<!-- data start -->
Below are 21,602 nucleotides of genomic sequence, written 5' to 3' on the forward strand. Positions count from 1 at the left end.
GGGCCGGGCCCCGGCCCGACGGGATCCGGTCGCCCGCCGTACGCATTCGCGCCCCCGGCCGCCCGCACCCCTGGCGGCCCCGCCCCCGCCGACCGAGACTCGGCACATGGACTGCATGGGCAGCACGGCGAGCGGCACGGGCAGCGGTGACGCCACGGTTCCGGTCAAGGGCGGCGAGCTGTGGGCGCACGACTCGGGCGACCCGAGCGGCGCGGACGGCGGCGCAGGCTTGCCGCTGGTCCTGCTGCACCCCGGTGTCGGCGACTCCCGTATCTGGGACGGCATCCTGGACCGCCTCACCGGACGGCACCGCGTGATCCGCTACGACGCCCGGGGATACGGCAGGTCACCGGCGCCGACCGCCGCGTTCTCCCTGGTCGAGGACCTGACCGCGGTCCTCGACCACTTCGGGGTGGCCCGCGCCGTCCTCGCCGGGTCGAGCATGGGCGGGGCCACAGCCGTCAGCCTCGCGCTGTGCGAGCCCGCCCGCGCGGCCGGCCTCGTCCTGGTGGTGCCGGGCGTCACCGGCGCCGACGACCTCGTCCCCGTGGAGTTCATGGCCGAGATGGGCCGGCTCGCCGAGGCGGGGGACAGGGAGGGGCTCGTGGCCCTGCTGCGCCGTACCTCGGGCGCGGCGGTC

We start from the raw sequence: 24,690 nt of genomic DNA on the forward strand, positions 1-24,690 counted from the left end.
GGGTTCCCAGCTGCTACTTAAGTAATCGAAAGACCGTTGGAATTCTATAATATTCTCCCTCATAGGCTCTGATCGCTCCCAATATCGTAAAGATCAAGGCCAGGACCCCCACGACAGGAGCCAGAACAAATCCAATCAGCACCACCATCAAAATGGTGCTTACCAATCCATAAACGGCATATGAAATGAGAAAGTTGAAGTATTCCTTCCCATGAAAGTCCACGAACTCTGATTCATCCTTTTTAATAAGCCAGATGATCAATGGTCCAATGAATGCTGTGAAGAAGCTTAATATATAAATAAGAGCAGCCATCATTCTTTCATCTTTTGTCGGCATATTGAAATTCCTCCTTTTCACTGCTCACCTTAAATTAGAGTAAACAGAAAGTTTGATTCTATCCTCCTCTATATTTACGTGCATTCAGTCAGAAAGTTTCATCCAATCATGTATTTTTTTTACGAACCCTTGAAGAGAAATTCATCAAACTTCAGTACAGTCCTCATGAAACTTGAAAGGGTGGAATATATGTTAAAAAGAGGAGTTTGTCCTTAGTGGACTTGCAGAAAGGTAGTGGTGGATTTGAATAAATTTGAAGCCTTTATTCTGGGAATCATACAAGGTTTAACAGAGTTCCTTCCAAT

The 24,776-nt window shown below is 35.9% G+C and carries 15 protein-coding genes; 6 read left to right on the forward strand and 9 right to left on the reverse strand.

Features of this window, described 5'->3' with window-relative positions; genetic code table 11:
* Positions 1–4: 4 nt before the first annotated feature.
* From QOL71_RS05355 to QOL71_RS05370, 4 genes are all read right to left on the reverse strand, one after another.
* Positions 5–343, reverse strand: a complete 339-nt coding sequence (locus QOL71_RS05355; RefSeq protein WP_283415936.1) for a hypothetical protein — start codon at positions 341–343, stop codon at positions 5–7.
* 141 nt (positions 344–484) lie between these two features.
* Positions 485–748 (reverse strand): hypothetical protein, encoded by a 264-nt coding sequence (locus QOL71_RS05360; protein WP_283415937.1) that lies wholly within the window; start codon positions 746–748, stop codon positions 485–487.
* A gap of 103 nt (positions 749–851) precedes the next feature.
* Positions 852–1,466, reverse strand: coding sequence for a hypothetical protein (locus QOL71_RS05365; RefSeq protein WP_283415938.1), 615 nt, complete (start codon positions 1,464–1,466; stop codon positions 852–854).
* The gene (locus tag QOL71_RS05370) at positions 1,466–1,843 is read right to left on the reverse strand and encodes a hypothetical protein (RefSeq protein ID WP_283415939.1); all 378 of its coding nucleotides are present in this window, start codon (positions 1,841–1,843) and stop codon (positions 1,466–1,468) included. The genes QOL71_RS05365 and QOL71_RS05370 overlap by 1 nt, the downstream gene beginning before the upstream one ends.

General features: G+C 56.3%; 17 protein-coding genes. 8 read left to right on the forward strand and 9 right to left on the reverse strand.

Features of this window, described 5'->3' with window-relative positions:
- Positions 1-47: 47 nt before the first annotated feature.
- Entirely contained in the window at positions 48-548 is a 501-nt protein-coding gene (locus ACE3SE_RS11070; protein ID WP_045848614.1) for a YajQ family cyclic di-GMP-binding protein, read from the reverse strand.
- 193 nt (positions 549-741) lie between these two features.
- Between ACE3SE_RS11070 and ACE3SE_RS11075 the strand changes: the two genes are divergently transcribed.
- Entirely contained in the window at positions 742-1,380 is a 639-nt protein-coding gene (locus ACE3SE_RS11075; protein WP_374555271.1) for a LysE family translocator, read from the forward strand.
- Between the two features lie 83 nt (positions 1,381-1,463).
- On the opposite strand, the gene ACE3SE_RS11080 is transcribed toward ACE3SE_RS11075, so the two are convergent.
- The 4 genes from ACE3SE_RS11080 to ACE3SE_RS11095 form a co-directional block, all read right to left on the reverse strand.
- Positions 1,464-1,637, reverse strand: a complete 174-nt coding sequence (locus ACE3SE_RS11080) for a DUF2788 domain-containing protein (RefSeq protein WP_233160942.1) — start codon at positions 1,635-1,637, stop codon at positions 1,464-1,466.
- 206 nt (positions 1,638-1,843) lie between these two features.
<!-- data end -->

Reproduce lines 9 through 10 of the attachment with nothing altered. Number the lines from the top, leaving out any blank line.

* Positions 5–343, reverse strand: a complete 339-nt coding sequence (locus QOL71_RS05355; RefSeq protein WP_283415936.1) for a hypothetical protein — start codon at positions 341–343, stop codon at positions 5–7.
* 141 nt (positions 344–484) lie between these two features.